Does muzzle energy = "knock down power"?


September 8, 2007, 08:41 PM
I'm recontemplating my handgun choice because of several reasons and I noticed that the .40 S&W has more muzzle energy than the .45. Ex. Blazzer .40 180 gr @ 1,175 fps = 475 ft-lbs where as .45 230 gr @ 845 fps = 363 ft-lbs, a difference of over 100 ft-lbs. I was just wondering, not worrying about wound channel size or any of that stuff, does more muzzle energy mean more "knock down power" to be transferred to the target?

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September 8, 2007, 08:59 PM
not completely, it means that more energy is availible to be tranfered to the target. if the bullet passes completely though the target some of the energy was not tranfered to the target. for maximum energy to be transfered to the target the bullet should stop just under the skin on the off side or drop to the ground immediatly after leaving the target.

September 8, 2007, 09:01 PM
Do you really think it matters? Both 40S&W and 45 ACP are good cartridges.

September 8, 2007, 09:01 PM
yeah, such as the reason to use a good hp, to provide more surface area to transfer energy.

But another question. would a gun with more muzzle energy be better for shooting tough and thick skinned animals (not like elephants or elk or anything like that) or light armor such as car doors or walls.

September 8, 2007, 09:11 PM
A lot more than energy is involved in penetrating tough barriers. The 223 Remington has a lot of energy, but penetrates poorly for example. Bullet construction, sectional density, etc, play an important role.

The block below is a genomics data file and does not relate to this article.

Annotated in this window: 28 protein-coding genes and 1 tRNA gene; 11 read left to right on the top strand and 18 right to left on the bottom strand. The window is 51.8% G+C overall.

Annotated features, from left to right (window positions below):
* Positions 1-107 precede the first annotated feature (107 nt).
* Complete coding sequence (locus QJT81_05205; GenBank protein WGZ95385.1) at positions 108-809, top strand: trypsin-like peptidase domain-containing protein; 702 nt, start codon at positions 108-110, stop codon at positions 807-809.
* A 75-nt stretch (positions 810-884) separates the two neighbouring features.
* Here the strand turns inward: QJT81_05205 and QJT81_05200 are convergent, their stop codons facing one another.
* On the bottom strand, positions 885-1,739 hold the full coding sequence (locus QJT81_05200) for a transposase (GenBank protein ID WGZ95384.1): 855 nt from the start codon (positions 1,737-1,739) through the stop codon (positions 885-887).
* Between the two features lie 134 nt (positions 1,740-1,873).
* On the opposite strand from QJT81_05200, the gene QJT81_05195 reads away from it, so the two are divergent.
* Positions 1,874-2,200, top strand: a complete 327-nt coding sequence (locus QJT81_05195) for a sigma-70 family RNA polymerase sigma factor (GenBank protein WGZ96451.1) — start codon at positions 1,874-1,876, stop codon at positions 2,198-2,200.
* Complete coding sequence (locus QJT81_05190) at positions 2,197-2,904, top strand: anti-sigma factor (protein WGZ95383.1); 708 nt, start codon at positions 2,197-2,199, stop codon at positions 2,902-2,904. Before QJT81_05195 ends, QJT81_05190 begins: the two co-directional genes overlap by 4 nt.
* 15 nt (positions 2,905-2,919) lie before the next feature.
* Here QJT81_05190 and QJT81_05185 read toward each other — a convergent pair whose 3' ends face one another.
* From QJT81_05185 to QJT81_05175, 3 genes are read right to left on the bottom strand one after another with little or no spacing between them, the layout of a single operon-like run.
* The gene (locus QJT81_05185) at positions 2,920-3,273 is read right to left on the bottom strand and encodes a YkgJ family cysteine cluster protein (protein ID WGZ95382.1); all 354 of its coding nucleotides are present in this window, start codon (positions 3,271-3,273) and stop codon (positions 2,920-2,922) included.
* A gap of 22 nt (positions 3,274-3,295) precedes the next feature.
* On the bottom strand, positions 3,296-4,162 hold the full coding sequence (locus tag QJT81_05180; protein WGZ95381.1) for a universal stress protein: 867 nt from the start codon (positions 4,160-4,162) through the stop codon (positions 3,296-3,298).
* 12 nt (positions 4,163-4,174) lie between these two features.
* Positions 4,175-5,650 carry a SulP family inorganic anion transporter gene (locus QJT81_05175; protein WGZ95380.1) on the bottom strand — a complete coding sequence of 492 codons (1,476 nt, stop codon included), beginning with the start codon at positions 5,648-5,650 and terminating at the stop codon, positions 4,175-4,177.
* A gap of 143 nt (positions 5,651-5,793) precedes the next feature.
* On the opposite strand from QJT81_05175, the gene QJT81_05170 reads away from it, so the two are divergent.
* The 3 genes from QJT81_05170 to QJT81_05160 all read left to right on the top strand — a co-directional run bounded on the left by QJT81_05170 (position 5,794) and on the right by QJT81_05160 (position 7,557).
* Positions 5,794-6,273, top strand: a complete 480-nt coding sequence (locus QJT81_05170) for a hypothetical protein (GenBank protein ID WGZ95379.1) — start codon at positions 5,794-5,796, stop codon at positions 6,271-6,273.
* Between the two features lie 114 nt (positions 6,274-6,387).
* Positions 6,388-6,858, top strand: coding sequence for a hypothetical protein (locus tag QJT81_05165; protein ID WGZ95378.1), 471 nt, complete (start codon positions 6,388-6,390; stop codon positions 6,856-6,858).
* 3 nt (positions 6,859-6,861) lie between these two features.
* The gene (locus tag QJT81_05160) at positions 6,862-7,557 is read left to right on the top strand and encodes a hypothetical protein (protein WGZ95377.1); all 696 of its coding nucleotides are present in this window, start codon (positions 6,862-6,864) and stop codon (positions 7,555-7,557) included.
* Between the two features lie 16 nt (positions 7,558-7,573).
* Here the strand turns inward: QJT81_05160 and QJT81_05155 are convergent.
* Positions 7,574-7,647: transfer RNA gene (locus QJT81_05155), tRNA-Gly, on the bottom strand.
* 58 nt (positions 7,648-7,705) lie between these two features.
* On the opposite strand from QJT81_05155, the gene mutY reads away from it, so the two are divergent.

September 8, 2007, 09:26 PM
Does muzzle energy = "knock down power"?

Short answer: No.

For historical perspective see Hatcher's Formula as discussed in Hatcher's Notebook and Taylor's Knock Out as in Taylor's book or as googled or found on Wikipedia. For a modern perspective google a little bit - Fackler and Sarnow and Evan P. Marshall and lots of names will get you started.

Finally of course knockdown power as commonly used is a misnomer although a .577 or .600 or .700 does seem to be properly called a crumpler in some circumstances. Then too a hit in the head with a thrown baseball has lot of knockdown power on people even a medicine ball to center of mass.

September 8, 2007, 09:27 PM
when you factor in penatrating barriers then bullet weight and construction become equally important as availible energy.:D

September 8, 2007, 09:38 PM
Proper bullet placement and adaquate penetration equals knockdown power. Look at the Reagan assisination attempt, two well placed .22 rounds on unintended targets were true one shot drops taking them out of any fight, a poorly placed round on the intended target and he didn't know he was shot until he saw the blood.


September 8, 2007, 10:20 PM
at what distance does the .45 have more kinetic energy than the .40

September 8, 2007, 10:23 PM
knockdown power assumes a constant as a target. at what distance are you comfortable with being shot with a .40 rather than a .45? :D

September 8, 2007, 10:29 PM
Energy is only a major factor above approximately 800 ft-lbs. At energy levels below that, the direct crush mechanism reigns supreme, which will primarily be based on expanded diameter and penetration depth.

Jim K
September 8, 2007, 10:31 PM
There is really no such thing as "knockdown" power. Tests on various dummies, as well as on people wearing bulletproof clothing pretty well show that no gun that can be held in the hands will knock a person down. A person who is shot falls down because he is seriously wounded or dead, not because some super-duper bullet knocked him down. Only in the movies, and with the help of a special harness, do people hit with an ordinary bullet go flying ten feet through the air.

A case in point - When the good Bishop-turned Confederate General Leonidas K. Polk, was sniped off Pine Mountain, Georgia, the projectile reportedly passed completely through his body but left him still standing. The weapon was a 20 pdr Parrott rifle, which was without a doubt, the largest sniper rifle used in any war. (I think it is legitimate to call it a sniper shot because it was deliberately aimed at a small group from a long distance, almost a mile.)


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